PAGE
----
Illness Forces Brennan to Cancel Two Speeches
WASHINGTON (AP) _ Justice William J. Brennan, the Supreme Court’s senior member and leading liberal, was forced to cancel two speaking engagements last week as he battled a spring cold.
When Brennan, who will turn 81 later this month, did not speak as scheduled to a gathering of high school students from across the country last Tuesday, court spokeswoman Toni House said he was suffering from ″a very bad cold.″
Brennan flew to Boston later in the week to attend a 100th anniversary dinner for the Harvard Law Review, a publication of the university’s law school. But his illness forced him to forgo a planned speech and instead give a brief greeting. --- Two Chiefs Under One Roof
When Warren E. Burger reigned as chief justice, the head of the Supreme Court’s 80-member police force was referred to as captain.
″There’s only one chief in this building,″ those close to Burger explained.
But Chief Justice William H. Rehnquist, who succeeded Burger last September, apparently does not mind sharing the title.
Kenneth F. Conlon, the former chief of police in Davenport, Iowa, who recently took over for retired Capt. James Zagami, is Chief Conlon. --- Who’s The Guy With All the Wrong Picks?
No one recognized one of the names on the list of players in this year’s Supreme Court betting pool for the NCAA basketball tournament. A new employee?
Curiosity grew because the ″new″ guy turned out to be a horrendous prognosticator - guessing the fewest number of winners in the 64-team field.
Turns out the $3 bet was made under a pseudonym. The bettor: Justice Harry A. Blackmun. --- A ‘Defender’ Visits the Court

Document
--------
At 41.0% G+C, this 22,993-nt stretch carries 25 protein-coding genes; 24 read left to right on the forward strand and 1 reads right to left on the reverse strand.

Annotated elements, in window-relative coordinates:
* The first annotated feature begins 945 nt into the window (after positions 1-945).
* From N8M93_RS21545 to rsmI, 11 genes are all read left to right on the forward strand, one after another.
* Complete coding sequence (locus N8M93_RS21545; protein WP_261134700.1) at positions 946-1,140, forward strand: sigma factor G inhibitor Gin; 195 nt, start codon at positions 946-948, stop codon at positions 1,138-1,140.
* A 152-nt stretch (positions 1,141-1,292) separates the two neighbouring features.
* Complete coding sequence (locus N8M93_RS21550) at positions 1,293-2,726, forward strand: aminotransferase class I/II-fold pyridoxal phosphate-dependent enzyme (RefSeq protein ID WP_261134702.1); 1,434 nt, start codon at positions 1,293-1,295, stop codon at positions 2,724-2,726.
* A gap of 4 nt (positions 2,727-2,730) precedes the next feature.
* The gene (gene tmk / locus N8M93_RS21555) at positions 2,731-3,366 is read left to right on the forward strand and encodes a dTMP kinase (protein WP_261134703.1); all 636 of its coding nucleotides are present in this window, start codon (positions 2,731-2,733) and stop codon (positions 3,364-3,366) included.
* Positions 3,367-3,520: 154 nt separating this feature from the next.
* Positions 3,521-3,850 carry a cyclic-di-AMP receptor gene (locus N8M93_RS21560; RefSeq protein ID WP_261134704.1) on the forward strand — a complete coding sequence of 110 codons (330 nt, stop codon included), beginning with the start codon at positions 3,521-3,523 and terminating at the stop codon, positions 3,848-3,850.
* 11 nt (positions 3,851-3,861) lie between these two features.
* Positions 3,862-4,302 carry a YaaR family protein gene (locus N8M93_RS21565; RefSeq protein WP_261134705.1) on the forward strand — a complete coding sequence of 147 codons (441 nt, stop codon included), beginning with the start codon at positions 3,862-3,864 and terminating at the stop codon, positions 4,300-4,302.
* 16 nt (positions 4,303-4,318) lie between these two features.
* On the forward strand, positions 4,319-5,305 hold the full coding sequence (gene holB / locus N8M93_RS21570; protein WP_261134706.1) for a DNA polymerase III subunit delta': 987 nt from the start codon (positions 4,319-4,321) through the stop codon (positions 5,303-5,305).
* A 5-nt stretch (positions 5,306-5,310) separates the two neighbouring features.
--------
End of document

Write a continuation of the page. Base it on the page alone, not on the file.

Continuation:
Tourists visiting the Supreme Court’s marble temple on Capitol Hill recently got a bit of Hollywood thrown in at no extra charge. E.G. Marshall, the actor who played a lawyer in ″The Defenders″ television series of years past, was here for discussions with Justices Brennan and Blackmun.
His interviews will be broadcast on public television later this year. --- Southern Hospitality Breached for Scalia
Although still in his first year as the Supreme Court’s newest member, Justice Antonin Scalia has eschewed the low profile traditionally assumed by junior brethren.
He already has a reputation as a tenacious inquisitor of lawyers during oral arguments, the court’s only public sessions. And he appears to be the court’s most available public speaker outside Washington, as well.
After a speech to an Emory Univerity audience in Atlanta last week, Scalia took questions.
A woman who identified herself as Emory freshman Katie Moss asked Scalia about a 1979 article he wrote critical of affirmative action. When Scalia noted that the article was written before he had become a judge, the woman called out to him, ″You are still a racist, sexist pig.″
Scalia appeared unfazed, and told another member of the audience who attempted to apologize: ″There’s really no need. ... I’m a big boy.″